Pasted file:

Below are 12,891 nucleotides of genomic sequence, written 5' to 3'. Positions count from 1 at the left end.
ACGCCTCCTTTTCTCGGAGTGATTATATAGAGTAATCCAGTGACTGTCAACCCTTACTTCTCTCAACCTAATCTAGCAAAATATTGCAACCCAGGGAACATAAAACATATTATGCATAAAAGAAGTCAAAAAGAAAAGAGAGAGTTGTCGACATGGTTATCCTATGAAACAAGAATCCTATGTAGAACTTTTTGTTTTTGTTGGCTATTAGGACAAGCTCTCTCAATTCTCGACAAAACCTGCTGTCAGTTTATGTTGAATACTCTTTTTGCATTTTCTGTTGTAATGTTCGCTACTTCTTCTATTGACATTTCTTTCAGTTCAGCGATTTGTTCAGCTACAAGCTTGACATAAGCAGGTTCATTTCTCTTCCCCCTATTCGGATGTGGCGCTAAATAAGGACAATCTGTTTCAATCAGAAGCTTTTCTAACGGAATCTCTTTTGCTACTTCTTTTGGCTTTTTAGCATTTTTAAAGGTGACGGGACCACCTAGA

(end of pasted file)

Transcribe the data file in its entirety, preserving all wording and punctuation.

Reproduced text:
Below are 12,891 nucleotides of genomic sequence, written 5' to 3'. Positions count from 1 at the left end.
ACGCCTCCTTTTCTCGGAGTGATTATATAGAGTAATCCAGTGACTGTCAACCCTTACTTCTCTCAACCTAATCTAGCAAAATATTGCAACCCAGGGAACATAAAACATATTATGCATAAAAGAAGTCAAAAAGAAAAGAGAGAGTTGTCGACATGGTTATCCTATGAAACAAGAATCCTATGTAGAACTTTTTGTTTTTGTTGGCTATTAGGACAAGCTCTCTCAATTCTCGACAAAACCTGCTGTCAGTTTATGTTGAATACTCTTTTTGCATTTTCTGTTGTAATGTTCGCTACTTCTTCTATTGACATTTCTTTCAGTTCAGCGATTTGTTCAGCTACAAGCTTGACATAAGCAGGTTCATTTCTCTTCCCCCTATTCGGATGTGGCGCTAAATAAGGACAATCTGTTTCAATCAGAAGCTTTTCTAACGGAATCTCTTTTGCTACTTCTTTTGGCTTTTTAGCATTTTTAAAGGTGACGGGACCACCTAGA